Three Reasons to be Pessimistic

US PRESSWIRE

UNC has been one of the ACC's disappointments after a 1-4 start, and with a Miami team ranked in the top 15 headed to Chapel Hill on Thursday night, things may get worse from here.

After taking a look at the reasons for hope that Carolina can turn around a dismal beginning to the 2013 season, there is equal reason to believe that the slow start is a harbinger of things to come. UNC is clearly out of the running for any impact in the Coastal Division, and the remaining six games after Miami will be toss-ups at best, as the Tar Heels are unlikely to be prohibitive favorites in any of them. After a sterling 8-4 season in Larry Fedora's first year, it would seem Carolina is taking a huge step backwards this year, especially given the talent and experience at quarterback and receiver positions.

With that being said, here are three reasons to be down on the Heels down the stretch:

1. The defense is who we thought they were. In other words, awful. Two of the worst statistical defensive performances in program history have come in the past four games in Kenan Stadium (the Georgia Tech game last year and the ECU debacle this year). The defense was slipping in the second half of last year and only the high-powered offense and key special teams play kept Carolina above water. There were no significant additions to the defense in the off-season and injuries decimated the depth to the point that walk-ons and converted offensive players were either starting or getting key snaps.

Add to this the fact that the defense still is tackling poorly and playing bad angles, not getting the job done to the point that defensive coordinator Vic Koenning chipped a tooth and called out his defense publicly. Tar Heel fans have been waiting for four years for this defense to get better, and it's clear Bruce Carter ain't walking through that door this season.

2. The offensive line is terrible. After developing into a real team strength in 2012 behind three NFL draft picks and a potential All-American candidate at left tackle, the 2013 O-line has been a hot mess. Sure it helps to have an NFL-caliber tailback as the Heels did last season, but when Gio Bernard was hurt last season, A.J. Blue and Romar Morris were able to step up. Behind this current group, which can't seem to block air consistently, the Carolina rushing game, which still includes Blue and Morris, has been non-existent. Bryn Renner has also eaten as much turf in the first four games he played as he did all of last season, which has contributed to UNC's offensive woes as well.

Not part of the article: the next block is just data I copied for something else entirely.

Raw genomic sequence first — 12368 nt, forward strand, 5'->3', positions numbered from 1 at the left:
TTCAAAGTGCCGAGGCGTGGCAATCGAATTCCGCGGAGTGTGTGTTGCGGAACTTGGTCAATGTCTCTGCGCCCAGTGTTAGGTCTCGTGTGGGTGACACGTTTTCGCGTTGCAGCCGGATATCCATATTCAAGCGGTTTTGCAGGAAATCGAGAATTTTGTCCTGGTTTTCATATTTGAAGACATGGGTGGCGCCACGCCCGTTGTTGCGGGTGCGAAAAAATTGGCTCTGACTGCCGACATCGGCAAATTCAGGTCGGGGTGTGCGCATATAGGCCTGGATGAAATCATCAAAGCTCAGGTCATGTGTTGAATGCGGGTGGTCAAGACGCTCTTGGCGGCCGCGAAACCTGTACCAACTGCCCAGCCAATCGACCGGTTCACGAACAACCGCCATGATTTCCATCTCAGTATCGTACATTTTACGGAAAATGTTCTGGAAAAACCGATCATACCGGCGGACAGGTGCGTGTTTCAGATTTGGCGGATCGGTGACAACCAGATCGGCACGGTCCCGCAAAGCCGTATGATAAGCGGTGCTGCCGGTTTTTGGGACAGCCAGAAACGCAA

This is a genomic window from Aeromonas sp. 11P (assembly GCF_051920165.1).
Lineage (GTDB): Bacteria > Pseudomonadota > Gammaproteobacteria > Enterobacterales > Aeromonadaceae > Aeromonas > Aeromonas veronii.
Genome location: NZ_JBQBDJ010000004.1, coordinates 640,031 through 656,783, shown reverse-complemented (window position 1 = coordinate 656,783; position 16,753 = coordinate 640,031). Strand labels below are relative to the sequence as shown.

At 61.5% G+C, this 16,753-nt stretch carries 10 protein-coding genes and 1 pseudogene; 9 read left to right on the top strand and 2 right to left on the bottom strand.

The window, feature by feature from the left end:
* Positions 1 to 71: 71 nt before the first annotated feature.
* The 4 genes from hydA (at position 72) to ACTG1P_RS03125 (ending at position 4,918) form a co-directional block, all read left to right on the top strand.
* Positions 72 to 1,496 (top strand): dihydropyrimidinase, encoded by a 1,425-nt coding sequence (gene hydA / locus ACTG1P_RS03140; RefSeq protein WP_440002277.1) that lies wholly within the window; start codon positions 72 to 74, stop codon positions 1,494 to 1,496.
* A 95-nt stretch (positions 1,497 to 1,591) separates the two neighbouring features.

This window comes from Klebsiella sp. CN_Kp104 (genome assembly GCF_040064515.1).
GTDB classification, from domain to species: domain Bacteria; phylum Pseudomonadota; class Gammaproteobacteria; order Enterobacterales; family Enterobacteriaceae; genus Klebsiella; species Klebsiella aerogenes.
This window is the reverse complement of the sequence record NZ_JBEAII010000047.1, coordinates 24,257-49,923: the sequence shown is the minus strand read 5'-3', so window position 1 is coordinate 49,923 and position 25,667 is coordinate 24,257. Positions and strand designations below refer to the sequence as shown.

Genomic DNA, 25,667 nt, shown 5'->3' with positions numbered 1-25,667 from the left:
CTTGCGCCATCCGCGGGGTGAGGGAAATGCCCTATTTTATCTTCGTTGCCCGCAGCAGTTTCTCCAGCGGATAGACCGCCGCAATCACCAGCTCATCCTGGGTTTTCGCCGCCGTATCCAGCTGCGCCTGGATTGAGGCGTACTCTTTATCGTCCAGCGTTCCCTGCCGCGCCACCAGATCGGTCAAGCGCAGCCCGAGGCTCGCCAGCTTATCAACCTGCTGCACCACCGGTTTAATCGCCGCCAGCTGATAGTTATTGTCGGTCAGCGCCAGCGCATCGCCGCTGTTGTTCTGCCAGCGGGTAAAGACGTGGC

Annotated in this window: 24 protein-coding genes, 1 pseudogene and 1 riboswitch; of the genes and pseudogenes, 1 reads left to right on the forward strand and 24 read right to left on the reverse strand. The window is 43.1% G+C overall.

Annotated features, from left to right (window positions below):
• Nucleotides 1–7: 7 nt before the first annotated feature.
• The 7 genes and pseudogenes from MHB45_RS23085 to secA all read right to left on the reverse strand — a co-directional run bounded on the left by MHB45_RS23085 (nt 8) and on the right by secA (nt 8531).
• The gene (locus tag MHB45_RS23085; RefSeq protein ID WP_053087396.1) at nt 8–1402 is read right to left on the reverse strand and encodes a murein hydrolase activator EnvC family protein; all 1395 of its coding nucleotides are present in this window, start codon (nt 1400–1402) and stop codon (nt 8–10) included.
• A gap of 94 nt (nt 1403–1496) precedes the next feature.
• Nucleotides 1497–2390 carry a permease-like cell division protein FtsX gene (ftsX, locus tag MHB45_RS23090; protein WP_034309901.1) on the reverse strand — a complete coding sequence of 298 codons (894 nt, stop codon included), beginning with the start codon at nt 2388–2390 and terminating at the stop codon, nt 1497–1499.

Kiaro Holts and Jarrod James, who were expected to be key contributors up front, have been huge disappointments. Carolina is starting two freshmen on the O-line and the depth is simply not there. Given the defensive woes, UNC really needed the offense to step up and that is not going to happen behind sub-par offensive line play.

3. The effects of the uncertainty and sanctions are now playing out. Brian did a superb job here of laying out the recruiting and attrition that has taken place in the UNC program but the simple truth is the swirl of smoke from the dumpster fire that was UNC football in 2010 and 2011 has finally started to manifest. A number of players in the last few classes simply have not panned out as predicted, and Carolina has had to deal with reduced recruiting classes last year and this one, with one more to go. The most immediate impact is on UNC's depth, or more accurately, quality depth. When players are hurt, or don't pan out, there aren't as many talented guys waiting in the wings. Couple that with the number of players UNC potentially missed out on given the program's uncertainty in 2010 and 2011, and it starts to show in 2013 and 2014.

The concern here is that it will likely get worse before it gets better. Fedora and his staff have shored up recruiting and Carolina is finding itself back in the top 20 in recruiting according to most services. But with the holes UNC has, some of those recruits will likely find themselves playing sooner rather than being allowed to redshirt and develop with time.

In a way, Carolina fans were spoiled as the 2012 team likely overachieved, particularly given how bad the defense was. Water finds its own level, so some slippage should have been expected this year but the defense hasn't improved and the offense is sputtering, so UNC is behind the sticks in that case. The only hope for the three things listed here is to minimize the impact and hope that some other things line up for Carolina to cobble together some wins here and there. Otherwise it could be a long and dreary October and November.

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